Philly Chef Puts Horse Meat On Menu, Animal Rights Activist Threatens To Blow Him Up

All Peter McAndrews of the South Philly restaurant Monsú wanted to do was put some new appetizers and pasta dishes on his menu. And really, what’s wrong with a little horse meat in these dishes? “I think it will be a little more acceptable to have a small piece of it as opposed to a great T-bone of horse meat,” McAndrews told CBS Philly, likely riding the wave of press following the revelation that European beef products were being adulterated with horse meat — which, according to many chefs, can actually taste better than beef.

However, as soon as he announced his plans, McAndrews immediately received his first attack from an overzealous animal rights activist, who threatened him with extreme violence. “They called into the restaurant and said ‘You guys start cooking horses, I am going to blow up your restaurant,’” Andrews recounted to NBC10 Philadelphia.

Eating horse meat is actually legal in the United States, thanks to Congress reinstating funding towards horse meat inspection at slaughterhouses. Conversely, we have a feeling that threatening to blow up someone’s restaurant is not legal.

Moreover, exploding a restaurant is just not a good way to get one’s point across. “You know it’s OK to boycott,” McAndrews acknowledged, “but when you threaten me and my family, then we have a problem. There are a lot of different causes that are important, but for anyone to go to that extreme it’s disheartening.”

Plus, it’s not like McAndrews is simply serving horse for its own sake: his specialty is Sicilian cuisine, which often has horse on the menu. A local food blog pointed out that Monsú has previously served dishes that traditionally use horse meat, but replaced them with goat meat instead.

Here’s a bit of moral equivocation for you, mysterious restaurant bomber: it’s okay to destroy a restaurant for serving horse, but not for serving an equally cute goat? Goats are clever. Goats can sound like humans. You are the worst hypocrite, you cowardly, anonymous bomber, you.

[h/t Huffington Post]

  • georgiegirl

    First, I thought it was illegal to sell/eat horsemeat in the United States. Secondly, I wouldn’t eat either horse or goat, and I probably wouldn’t eat at a restaurant that had them on the menu.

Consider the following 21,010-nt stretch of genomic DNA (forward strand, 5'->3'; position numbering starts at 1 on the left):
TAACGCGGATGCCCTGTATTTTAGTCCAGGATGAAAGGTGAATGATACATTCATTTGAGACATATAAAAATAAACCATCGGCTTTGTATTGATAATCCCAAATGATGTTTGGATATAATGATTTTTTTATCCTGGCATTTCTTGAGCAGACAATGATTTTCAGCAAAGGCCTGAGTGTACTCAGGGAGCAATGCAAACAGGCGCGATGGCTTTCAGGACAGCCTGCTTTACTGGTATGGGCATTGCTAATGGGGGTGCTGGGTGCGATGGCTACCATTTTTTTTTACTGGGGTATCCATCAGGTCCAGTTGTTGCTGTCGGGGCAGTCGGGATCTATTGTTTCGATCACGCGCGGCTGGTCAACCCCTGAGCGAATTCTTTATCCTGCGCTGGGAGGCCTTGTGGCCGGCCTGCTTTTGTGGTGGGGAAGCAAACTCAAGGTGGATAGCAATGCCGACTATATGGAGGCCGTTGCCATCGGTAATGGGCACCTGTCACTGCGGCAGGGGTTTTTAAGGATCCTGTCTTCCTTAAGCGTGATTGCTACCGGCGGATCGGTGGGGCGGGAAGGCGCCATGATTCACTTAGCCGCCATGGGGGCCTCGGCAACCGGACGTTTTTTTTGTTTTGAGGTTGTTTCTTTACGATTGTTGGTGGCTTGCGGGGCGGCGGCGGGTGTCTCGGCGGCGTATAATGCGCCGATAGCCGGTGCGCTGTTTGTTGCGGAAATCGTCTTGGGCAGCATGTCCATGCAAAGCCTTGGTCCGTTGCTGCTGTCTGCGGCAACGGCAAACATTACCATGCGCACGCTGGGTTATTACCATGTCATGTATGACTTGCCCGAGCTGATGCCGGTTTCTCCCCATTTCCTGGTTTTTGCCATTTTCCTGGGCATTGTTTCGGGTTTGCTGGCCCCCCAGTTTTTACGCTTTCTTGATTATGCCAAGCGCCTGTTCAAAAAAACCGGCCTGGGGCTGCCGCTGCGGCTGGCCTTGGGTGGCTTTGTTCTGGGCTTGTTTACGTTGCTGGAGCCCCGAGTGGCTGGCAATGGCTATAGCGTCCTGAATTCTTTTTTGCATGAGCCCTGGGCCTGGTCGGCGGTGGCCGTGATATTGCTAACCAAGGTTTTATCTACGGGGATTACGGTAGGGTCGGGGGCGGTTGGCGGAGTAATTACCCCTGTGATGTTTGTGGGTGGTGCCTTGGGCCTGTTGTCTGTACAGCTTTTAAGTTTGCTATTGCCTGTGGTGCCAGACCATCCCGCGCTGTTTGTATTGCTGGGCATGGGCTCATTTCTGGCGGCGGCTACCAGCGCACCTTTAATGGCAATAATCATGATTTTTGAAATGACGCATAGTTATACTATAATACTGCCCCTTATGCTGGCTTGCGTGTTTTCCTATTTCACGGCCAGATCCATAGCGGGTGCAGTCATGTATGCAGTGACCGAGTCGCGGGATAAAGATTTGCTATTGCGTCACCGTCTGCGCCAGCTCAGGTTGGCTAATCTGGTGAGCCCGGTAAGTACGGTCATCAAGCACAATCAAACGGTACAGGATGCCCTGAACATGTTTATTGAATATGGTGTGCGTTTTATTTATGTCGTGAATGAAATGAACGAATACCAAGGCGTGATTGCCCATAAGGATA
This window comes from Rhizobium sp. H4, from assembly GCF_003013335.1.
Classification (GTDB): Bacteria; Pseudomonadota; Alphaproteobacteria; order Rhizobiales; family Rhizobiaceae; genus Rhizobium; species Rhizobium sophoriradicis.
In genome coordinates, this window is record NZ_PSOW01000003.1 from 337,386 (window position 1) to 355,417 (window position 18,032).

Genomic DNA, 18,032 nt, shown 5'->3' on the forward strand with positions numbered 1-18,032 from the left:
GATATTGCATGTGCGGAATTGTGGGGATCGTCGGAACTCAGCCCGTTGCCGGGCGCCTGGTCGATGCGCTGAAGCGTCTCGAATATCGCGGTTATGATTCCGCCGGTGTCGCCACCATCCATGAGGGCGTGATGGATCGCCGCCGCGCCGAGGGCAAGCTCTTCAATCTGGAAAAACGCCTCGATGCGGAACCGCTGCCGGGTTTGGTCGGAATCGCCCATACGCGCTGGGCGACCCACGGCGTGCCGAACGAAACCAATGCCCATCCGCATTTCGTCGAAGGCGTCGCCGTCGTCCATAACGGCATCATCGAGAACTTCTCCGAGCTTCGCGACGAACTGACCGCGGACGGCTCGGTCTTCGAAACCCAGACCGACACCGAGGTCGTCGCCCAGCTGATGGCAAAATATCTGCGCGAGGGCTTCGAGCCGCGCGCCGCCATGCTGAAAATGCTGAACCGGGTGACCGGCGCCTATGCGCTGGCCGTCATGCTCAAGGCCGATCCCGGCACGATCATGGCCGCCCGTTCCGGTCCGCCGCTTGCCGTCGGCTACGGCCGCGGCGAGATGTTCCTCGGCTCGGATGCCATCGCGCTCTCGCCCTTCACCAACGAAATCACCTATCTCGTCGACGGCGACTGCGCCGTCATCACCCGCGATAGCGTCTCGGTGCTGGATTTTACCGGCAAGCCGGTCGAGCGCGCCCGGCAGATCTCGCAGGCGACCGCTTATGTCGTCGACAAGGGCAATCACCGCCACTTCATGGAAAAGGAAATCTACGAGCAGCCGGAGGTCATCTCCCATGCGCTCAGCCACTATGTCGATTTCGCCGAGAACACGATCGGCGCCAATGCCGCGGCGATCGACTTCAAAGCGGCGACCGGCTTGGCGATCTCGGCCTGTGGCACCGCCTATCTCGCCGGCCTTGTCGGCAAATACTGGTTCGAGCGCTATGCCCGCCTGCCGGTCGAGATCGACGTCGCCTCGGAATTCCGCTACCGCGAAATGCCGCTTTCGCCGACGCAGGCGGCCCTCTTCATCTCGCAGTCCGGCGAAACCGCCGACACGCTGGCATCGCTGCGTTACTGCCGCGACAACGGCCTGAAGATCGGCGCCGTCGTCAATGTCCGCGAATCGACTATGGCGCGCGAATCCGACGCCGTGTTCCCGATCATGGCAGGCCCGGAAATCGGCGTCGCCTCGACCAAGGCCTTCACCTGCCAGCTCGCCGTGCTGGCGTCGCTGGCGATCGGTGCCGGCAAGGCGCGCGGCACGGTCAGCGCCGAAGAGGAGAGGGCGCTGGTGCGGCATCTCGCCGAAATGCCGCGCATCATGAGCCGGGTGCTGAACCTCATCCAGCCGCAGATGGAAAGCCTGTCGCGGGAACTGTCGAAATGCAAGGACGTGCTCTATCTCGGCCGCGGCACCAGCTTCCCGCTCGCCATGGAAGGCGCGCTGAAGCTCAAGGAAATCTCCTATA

• KWDragon

    The key here is personal choice. I have eaten goat (Jamaican style, excellent; stewed, less so). I have eaten horsemeat (unknowingly until later, but it was pretty good).

    The problem is the threats. Don’t want to eat there? Sure, pass to the next place, but people don’t have the right to threaten based on their personal moral judgements.

    Were I in Philly right now, I would eat there just to support the restaurant.



    2007 was the last year in the US that Horses were slaughtered for meat. Horses are now exported for slaughter.

  • FessorFrink

    I don’t want to be blown up. I’ll let too much seltser do that for me. My greatest concern in the horsemeant “debate” is twofold: 1) A lot of slaughterhouses are using very old horses, so the concern of tainted meat is greater, and 2) We use more medication with horses than other animals used for food.

    I think these things we need to change before we consider making this a safe choice for consumers. We eat elk, bison, ostrich, alligator, and other non-domesticated animals. however, I think we need to ensure that this is safe to be served.

    Personally, I doubt I’d eat it, but if someone wants to and it is safe, I do not seee how we can stop it because we like horses and don’t like cows.

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